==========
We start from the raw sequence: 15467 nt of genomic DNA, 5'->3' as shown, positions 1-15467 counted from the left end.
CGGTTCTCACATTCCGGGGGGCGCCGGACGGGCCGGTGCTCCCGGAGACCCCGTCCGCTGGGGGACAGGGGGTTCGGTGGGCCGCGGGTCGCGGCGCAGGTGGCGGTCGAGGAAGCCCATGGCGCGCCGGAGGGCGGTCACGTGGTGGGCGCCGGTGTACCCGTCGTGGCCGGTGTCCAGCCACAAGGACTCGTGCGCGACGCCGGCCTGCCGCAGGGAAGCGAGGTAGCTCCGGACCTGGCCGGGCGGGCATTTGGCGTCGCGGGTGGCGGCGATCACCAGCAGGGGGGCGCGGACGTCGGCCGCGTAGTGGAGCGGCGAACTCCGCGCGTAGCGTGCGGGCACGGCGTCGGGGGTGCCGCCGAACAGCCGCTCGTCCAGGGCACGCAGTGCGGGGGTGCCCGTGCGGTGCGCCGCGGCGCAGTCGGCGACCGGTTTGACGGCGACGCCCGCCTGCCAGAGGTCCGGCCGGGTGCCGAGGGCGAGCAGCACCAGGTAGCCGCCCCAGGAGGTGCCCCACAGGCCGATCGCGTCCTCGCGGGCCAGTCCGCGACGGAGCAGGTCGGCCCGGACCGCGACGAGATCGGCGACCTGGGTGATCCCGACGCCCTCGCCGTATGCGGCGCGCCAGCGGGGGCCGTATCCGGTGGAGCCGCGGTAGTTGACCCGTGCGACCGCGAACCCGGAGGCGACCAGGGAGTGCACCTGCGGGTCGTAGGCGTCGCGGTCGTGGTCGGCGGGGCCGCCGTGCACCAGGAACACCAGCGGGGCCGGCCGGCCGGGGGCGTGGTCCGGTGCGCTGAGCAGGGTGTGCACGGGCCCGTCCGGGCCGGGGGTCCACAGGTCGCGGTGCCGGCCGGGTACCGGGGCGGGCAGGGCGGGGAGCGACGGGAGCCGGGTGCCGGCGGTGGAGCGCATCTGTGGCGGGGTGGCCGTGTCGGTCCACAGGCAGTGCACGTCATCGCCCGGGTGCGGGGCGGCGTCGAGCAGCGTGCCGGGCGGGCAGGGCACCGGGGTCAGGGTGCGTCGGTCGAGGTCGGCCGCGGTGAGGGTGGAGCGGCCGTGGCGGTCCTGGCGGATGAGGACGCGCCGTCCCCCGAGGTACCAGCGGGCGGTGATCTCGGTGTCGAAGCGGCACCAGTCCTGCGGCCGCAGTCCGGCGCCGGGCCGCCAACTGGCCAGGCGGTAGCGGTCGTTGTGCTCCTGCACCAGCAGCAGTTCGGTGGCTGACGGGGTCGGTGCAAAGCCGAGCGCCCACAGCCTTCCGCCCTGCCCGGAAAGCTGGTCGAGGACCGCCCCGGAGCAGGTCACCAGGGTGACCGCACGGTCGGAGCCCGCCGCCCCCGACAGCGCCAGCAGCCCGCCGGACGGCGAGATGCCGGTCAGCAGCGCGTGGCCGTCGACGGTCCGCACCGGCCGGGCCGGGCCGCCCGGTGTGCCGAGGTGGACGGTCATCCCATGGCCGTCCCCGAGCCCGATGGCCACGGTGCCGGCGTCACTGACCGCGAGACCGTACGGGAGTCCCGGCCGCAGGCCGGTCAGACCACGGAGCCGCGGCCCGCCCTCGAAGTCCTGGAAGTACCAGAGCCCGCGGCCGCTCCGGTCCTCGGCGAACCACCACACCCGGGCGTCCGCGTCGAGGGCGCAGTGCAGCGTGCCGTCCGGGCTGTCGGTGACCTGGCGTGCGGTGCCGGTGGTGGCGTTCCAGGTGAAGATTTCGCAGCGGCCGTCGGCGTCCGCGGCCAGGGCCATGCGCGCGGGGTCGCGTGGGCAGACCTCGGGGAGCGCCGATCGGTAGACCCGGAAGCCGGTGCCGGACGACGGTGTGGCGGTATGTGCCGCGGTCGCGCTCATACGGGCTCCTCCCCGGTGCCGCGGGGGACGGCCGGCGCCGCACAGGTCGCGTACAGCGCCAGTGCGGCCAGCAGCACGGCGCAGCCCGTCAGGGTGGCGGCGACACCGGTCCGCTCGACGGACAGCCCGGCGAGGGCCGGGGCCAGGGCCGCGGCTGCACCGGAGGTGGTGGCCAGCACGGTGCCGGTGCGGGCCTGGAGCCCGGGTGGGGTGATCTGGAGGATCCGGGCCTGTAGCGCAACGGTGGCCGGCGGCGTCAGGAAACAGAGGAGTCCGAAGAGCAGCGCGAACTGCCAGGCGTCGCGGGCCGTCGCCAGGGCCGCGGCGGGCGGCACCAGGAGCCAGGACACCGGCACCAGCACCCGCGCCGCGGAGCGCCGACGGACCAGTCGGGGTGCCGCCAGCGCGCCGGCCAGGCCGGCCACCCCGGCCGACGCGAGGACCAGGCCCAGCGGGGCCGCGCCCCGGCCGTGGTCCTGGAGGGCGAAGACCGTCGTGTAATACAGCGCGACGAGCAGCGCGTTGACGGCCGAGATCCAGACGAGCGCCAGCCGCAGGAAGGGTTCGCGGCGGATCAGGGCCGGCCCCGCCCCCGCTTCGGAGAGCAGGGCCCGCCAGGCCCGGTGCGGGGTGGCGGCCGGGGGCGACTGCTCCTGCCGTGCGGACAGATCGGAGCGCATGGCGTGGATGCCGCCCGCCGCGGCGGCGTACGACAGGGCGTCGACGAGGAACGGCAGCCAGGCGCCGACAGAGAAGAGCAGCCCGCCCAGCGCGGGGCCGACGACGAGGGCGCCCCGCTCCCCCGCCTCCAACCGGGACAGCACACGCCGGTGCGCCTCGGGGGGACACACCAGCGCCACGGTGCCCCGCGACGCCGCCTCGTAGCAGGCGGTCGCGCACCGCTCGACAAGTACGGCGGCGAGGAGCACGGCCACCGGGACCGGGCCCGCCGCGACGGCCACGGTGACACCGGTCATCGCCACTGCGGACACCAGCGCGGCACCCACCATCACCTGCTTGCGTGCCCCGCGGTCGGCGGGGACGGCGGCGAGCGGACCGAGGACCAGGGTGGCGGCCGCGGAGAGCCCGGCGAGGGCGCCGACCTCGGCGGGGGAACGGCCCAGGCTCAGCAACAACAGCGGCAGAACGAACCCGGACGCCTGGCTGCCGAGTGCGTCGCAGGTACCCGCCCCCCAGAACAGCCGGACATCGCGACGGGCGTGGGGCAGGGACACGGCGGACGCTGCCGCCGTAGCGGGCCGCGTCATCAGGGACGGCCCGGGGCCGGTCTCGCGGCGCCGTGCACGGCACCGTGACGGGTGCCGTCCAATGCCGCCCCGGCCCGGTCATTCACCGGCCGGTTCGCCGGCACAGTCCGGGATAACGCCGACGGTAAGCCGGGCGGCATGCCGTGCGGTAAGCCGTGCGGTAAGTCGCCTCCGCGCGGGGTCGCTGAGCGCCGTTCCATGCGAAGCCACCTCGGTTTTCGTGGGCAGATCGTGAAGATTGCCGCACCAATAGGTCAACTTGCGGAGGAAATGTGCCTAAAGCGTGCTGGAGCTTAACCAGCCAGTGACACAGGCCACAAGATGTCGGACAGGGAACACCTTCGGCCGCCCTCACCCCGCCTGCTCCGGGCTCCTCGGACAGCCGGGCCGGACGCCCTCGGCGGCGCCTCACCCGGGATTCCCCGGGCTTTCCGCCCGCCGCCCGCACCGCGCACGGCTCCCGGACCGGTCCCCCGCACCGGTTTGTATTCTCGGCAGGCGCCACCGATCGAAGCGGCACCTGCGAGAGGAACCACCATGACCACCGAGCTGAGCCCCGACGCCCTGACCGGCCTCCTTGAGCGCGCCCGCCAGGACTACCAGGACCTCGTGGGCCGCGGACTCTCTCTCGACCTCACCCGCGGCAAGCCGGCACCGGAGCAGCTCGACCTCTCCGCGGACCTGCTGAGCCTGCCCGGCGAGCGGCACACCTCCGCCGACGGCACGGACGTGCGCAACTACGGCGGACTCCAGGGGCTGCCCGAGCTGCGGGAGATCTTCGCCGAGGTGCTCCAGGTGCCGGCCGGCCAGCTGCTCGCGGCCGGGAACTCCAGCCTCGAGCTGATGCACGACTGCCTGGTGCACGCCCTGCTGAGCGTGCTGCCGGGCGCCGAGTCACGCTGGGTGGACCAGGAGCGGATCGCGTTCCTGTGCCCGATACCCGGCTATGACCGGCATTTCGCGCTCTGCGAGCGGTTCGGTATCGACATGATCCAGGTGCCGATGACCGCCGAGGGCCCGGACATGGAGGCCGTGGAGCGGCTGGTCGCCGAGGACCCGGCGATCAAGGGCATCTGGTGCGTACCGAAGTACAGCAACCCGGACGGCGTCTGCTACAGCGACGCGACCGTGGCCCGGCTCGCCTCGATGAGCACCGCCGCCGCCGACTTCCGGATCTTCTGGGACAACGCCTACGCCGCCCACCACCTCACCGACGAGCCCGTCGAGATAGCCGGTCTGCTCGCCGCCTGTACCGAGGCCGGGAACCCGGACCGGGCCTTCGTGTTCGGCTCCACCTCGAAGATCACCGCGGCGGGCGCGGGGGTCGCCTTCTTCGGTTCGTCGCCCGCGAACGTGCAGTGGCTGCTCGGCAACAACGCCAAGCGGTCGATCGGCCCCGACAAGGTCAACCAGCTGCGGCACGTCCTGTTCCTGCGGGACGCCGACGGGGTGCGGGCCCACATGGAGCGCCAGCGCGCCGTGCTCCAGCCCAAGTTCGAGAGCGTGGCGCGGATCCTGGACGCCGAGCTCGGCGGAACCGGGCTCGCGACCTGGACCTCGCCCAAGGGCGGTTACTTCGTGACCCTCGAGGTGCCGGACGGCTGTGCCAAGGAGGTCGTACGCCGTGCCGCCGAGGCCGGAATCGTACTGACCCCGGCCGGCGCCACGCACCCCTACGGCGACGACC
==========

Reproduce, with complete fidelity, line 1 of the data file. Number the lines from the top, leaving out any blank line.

We start from the raw sequence: 15467 nt of genomic DNA, 5'->3' as shown, positions 1-15467 counted from the left end.